Asked about his growing role in ASCO, Dr. Lichter responded, “In the early 1980s, I was fortunate to get on an ASCO grants selection committee, the Society’s first foray into Young Investigator Awards. I eventually became chair of that committee and was appointed to other committees, which was a great learning experience.”
According to Dr. Lichter, his turning point with ASCO was in the late 1980s at the Society’s annual business meeting. ASCO has always been a multidisciplinary organization—one of its many strengths. The board was extolling the Society’s commitment to represent each oncology specialty, and during the comment period, Dr. Lichter noted that it was admirable the board felt so strongly about the multidisciplinary nature of ASCO. “But at the same time, I’m looking up at the board of directors on the stage, and it is 100% medical oncologists. I asked why other specialties were not represented,” said Dr. Lichter.
The Road to the Presidency
He continued: “I believe my comment hit home because a couple of years later, ASCO created dedicated board seats for radiation, surgical, and pediatric oncology. Out of the blue, I got a phone call from ASCO and they said, ‘ok wise guy, you brought it up, so we’re going to run you for the Board of Director’s seat in radiation oncology,’ and I was elected.”
Dr. Lichter served on ASCO's Board of Director’s and additional committees, and in the late 1990s, he was invited to run for president. “I lost to John Glick, MD, who was a fabulous president. Then I was asked to run again, and I won, serving as president from 1998 to 1999. After my presidency, which was a tremendously rewarding experience, I stayed involved with the Society, helping to establish our philanthropic foundation and becoming its chair,” said Dr. Lichter.
During his ASCO presidency in 1999, Dr. Lichter became the Dean of the University of Michigan’s medical school. Several years later the phone rang again. “ASCO was in need of a new CEO, and I was offered the job. By that time, I’d been dean at the University of Michigan Medical School for nearly 8 years, which is a good run in a major medical school. I saw it as a wonderful opportunity, and in 2006 I became ASCO’s CEO,” said Dr. Lichter.
Dr. Lichter noted that ASCO is such a powerful organization, in large part because it is led by the best and brightest in the field. “Terrific volunteers reinforce its structure, and the personnel here at the headquarters in Alexandria are extraordinarily talented. It was a thrill to be CEO because the ideas just continually bubbled up, and we turned many of those concepts into reality. Over the past decade, we’ve had great success and taken on difficult challenges, and I see the Society in a very strong position moving forward with a talented new CEO, Cliff Hudis, MD, coming aboard,” said Dr. Lichter.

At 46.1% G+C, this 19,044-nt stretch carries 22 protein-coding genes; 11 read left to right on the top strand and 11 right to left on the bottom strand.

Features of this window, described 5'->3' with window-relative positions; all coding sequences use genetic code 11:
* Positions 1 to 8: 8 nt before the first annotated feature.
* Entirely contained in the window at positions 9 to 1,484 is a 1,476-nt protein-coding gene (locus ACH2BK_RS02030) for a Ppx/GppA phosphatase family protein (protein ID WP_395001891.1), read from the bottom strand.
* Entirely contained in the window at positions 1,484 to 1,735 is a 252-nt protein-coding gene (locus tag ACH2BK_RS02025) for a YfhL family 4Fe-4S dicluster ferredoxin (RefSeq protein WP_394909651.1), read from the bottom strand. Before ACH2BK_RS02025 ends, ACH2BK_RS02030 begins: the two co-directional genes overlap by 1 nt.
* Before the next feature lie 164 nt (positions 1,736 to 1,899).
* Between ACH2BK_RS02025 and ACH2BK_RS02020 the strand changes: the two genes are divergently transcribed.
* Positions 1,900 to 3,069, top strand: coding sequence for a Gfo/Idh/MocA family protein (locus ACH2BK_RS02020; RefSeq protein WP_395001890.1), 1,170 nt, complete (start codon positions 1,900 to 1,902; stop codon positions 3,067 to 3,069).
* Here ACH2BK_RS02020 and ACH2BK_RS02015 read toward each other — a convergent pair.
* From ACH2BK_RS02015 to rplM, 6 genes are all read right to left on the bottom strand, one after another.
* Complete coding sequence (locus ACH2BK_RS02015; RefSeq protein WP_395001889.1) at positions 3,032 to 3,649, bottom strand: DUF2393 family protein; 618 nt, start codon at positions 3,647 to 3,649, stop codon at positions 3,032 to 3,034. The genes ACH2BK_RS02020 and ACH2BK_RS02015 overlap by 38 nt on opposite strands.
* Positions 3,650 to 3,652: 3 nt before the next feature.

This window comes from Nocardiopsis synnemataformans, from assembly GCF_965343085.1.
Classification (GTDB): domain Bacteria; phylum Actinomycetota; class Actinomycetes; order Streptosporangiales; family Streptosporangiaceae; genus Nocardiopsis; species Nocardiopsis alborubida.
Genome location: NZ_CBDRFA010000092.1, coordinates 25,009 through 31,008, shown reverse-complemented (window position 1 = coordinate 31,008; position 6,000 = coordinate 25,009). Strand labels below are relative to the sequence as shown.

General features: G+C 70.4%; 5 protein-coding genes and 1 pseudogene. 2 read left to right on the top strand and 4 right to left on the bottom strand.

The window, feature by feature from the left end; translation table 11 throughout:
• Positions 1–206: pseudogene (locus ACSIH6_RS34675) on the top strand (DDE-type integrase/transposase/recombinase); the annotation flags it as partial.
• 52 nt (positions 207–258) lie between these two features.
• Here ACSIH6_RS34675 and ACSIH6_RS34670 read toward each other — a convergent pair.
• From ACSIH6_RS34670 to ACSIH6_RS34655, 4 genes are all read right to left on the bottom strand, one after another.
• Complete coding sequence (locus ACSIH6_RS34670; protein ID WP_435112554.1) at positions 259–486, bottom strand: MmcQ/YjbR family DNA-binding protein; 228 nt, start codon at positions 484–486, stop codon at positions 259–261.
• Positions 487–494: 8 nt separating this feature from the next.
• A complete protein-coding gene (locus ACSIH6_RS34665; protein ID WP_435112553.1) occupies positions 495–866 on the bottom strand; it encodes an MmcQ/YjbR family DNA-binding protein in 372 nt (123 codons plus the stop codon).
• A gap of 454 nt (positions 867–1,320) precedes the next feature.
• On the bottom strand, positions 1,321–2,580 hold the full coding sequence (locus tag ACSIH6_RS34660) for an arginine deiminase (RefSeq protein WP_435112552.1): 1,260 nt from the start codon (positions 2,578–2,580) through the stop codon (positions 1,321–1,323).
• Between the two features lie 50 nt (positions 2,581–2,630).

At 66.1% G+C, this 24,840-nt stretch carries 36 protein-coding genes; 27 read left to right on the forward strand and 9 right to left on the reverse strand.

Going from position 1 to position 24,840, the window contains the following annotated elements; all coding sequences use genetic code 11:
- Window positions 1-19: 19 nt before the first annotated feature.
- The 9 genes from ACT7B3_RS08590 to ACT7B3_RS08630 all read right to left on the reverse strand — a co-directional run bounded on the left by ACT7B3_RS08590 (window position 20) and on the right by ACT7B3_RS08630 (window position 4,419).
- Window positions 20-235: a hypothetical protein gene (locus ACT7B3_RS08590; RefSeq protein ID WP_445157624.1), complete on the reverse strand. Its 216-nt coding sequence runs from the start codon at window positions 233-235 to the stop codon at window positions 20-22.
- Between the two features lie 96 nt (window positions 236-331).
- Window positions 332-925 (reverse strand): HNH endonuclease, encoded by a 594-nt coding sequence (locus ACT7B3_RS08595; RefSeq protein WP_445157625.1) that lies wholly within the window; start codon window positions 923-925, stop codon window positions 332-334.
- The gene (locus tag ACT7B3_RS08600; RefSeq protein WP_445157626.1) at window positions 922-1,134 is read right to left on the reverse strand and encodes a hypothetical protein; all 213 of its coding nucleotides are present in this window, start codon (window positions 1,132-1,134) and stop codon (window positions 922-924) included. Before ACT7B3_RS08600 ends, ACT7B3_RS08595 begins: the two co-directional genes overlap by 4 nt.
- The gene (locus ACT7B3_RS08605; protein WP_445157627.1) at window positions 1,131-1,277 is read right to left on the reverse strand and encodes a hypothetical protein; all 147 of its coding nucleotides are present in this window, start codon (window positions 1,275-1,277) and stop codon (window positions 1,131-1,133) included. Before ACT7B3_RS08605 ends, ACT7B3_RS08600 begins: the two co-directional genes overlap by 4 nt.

The Birth of The ASCO Post
Asked about his crucial role in the creation of The ASCO Post, Dr. Lichter replied, “I’ve known Jack Gentile and his team since I was coeditor of one of his previous journals. We had lunch one day, and Jack proposed launching a newspaper-style journal with ASCO. I liked the idea, and we presented it to the Board. It was a sizable venture, and the Board deliberated on it for about 9 months. In the end, a collaboration between ASCO and Harborside Press looked promising, largely because of the sterling reputation of Jack and his team. As always, you’re cautiously optimistic about any such project launch. But when I saw the quality and editorial content of the first issue, I knew that The ASCO Post was going to be a valuable contribution to the literature. And it is.”
Looking Forward, Never Backward
As for his chosen profession, Dr. Lichter said he never looked back, commenting that radiation oncology has gone through a technologic and scientific revolution, becoming far more sophisticated and integrated into cancer medicine. And since Dr. Lichter’s early days, the field has now become highly attractive; consequently, the competitiveness for residency slots in radiation oncology is robust.
“The quality of young physicians entering the field is stunning, which speaks to a very exciting and bright future for radiation oncology. In my lifetime, I’ve seen a complete turnaround in how the field is perceived, along with important contributions by renowned radiation oncologists who treat our patients with cancer. There has never been a more exciting and promising time in oncology,” said Dr. Lichter.
As for his future plans after he steps down as ASCO’s CEO, Dr. Lichter laughed and said he has only one immediate plan: spending the summer relaxing with friends and family. ■
Dr. Lichter at ASCO headquarters, Photo by Mark Finkenstaedt at mfpix.com.